There is a theory that we each express love in different ways that can be classified broadly under 5 “love languages“:
Words of Affirmation
Acts of Service
It’s interesting that our two older children seem to have preferences for the way that they give and receive love. Today I have been wondering what makes us develop these kind of preferences; are we born hard-wired for a love language or are there environmental influences in our development that cause us to develop preferences?
Do these preferences develop because that is how we experience love, or do we develop a craving for a love language if we experience a deficiency in it?
Why do I need words of affirmation?
Is there an age after which I can change my preferred love language? Or is that a default setting that I return to?
In case you are wondering Child 1 responds best to words of affirmation and Child 2 prefers physical touch, for the time being.
Tonight I am helping out with the Birmingham Soup Run. Faith groups around the city are organised in a rota to provide meals and hot drinks to the homeless in the city centre at 8pm every night of the week.
Our group does the 4th Friday of every month. We meet up to make crates of sandwiches, flasks of soup and tea and catch up with one another before piling into a couple of cars and giving out free food on the pavement, opposite a multi-story car park.
In some way, I feel it gives me a bit more authenticity or integrity to talk and write about community and social justice. Perhaps I am doing “my bit” for the poor and downtrodden, but I don’t feel a sense of triumph at the end of the night, or feel like patting myself on the back…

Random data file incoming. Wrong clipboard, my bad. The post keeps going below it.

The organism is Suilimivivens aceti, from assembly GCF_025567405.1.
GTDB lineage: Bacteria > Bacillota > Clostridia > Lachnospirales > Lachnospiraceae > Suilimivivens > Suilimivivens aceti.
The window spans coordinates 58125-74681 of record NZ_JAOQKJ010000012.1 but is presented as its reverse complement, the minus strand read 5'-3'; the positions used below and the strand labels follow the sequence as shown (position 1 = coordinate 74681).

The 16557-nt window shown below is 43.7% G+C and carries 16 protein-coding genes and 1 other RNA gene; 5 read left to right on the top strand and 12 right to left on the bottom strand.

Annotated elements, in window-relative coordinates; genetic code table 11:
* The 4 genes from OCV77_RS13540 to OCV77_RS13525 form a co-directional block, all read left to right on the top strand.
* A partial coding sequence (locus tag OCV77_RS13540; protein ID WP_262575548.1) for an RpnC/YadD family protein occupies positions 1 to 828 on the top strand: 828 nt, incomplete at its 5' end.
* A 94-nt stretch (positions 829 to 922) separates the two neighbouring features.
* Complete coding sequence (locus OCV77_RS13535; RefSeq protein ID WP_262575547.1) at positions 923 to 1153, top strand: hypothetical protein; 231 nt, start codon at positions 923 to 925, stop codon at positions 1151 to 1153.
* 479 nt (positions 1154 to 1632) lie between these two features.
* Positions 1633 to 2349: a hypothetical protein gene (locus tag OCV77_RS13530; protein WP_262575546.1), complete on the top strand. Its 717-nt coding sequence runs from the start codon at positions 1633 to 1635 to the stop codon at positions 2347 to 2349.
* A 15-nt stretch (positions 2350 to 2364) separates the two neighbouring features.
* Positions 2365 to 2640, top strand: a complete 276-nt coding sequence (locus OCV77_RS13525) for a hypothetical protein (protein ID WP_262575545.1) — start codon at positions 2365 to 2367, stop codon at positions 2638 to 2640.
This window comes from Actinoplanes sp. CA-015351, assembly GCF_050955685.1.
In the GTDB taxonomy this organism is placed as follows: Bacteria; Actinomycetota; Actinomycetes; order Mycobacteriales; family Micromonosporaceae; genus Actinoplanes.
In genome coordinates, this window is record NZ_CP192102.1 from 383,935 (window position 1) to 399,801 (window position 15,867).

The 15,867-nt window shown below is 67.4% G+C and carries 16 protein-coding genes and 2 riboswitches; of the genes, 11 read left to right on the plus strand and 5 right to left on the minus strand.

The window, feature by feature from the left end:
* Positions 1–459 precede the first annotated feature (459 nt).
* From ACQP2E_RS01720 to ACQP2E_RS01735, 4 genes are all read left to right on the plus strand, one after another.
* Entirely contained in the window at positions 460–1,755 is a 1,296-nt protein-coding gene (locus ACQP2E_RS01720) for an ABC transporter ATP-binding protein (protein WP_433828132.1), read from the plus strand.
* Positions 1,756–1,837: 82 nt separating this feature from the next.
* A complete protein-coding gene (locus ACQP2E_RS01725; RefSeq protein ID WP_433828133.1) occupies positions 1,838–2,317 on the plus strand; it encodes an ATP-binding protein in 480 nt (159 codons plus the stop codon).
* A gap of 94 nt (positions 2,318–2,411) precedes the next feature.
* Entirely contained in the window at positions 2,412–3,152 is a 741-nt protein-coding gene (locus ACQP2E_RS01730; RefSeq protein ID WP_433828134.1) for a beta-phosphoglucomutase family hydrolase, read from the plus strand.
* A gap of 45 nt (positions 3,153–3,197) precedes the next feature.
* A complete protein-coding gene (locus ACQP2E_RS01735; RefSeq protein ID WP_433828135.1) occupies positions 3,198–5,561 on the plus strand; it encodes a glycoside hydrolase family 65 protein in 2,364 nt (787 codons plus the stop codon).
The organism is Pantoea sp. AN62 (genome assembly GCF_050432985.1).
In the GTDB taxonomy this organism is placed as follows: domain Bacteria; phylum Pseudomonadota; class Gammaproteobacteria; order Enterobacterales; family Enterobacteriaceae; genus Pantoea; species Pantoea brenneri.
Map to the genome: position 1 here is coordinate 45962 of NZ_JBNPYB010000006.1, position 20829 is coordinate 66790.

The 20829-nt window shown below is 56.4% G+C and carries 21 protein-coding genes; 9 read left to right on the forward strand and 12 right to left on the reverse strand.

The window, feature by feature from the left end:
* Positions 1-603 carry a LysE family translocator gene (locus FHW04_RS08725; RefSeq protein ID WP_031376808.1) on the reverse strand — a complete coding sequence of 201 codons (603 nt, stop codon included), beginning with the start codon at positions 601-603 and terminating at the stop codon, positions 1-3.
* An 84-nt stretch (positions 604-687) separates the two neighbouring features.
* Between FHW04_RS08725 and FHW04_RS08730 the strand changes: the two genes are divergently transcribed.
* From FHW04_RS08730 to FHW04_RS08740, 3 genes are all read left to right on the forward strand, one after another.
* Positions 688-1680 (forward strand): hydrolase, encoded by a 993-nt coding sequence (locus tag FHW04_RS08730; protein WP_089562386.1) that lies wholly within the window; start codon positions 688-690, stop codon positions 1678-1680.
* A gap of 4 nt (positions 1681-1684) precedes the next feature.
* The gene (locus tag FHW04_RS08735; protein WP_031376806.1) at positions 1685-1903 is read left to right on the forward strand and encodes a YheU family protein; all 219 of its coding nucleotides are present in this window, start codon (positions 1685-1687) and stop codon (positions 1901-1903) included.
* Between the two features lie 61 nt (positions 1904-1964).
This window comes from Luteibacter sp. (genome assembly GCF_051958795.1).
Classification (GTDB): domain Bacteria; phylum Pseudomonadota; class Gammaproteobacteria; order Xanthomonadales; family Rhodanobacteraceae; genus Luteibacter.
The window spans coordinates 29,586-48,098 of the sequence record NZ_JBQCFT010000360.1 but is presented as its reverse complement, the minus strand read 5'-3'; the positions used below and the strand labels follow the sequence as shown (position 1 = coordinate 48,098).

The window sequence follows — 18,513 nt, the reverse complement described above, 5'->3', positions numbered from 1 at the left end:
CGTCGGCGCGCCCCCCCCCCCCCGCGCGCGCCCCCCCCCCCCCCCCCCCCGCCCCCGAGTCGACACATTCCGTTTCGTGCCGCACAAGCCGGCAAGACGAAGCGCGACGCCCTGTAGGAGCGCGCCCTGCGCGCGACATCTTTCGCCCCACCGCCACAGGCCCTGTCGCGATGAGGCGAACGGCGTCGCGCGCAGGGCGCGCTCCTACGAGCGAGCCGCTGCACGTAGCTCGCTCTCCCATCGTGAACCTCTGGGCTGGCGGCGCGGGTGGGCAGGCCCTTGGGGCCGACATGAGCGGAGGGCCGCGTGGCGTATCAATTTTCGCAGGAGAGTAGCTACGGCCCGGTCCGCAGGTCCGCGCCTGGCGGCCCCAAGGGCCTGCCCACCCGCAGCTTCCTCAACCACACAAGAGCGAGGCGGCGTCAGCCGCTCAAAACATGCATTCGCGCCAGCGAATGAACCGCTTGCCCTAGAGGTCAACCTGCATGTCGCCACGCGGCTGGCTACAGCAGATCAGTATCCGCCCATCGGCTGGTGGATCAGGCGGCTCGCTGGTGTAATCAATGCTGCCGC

I just feel sad. Really sad. The brief exchanges I have with our friends who receive the food make me realise how human, how broken, how real these people are. For a short time, I get a glimpse and a whiff of their lives and it makes me feel that a few hours once a month is not what a first Century rabbi had in mind when he spoke about separating the sheep from the goats and giving away my shirt and coat to those who need them.
Far from feeling happy that I might have done a good thing by taking part in the soup run, I feel frustrated that I am constrained by the norms of society and my own fear from getting involved in the lives of these broken people. I don’t want to pay of my conscience with a couple of hours of good deeds, but desire a heart that is big enough to care for them all dearly.
They are all someone’s brother, father, grandfather, daughter. All I can do is silently pray for them, knowing and secretly hoping that I won’t be called to be the answer to my own prayers.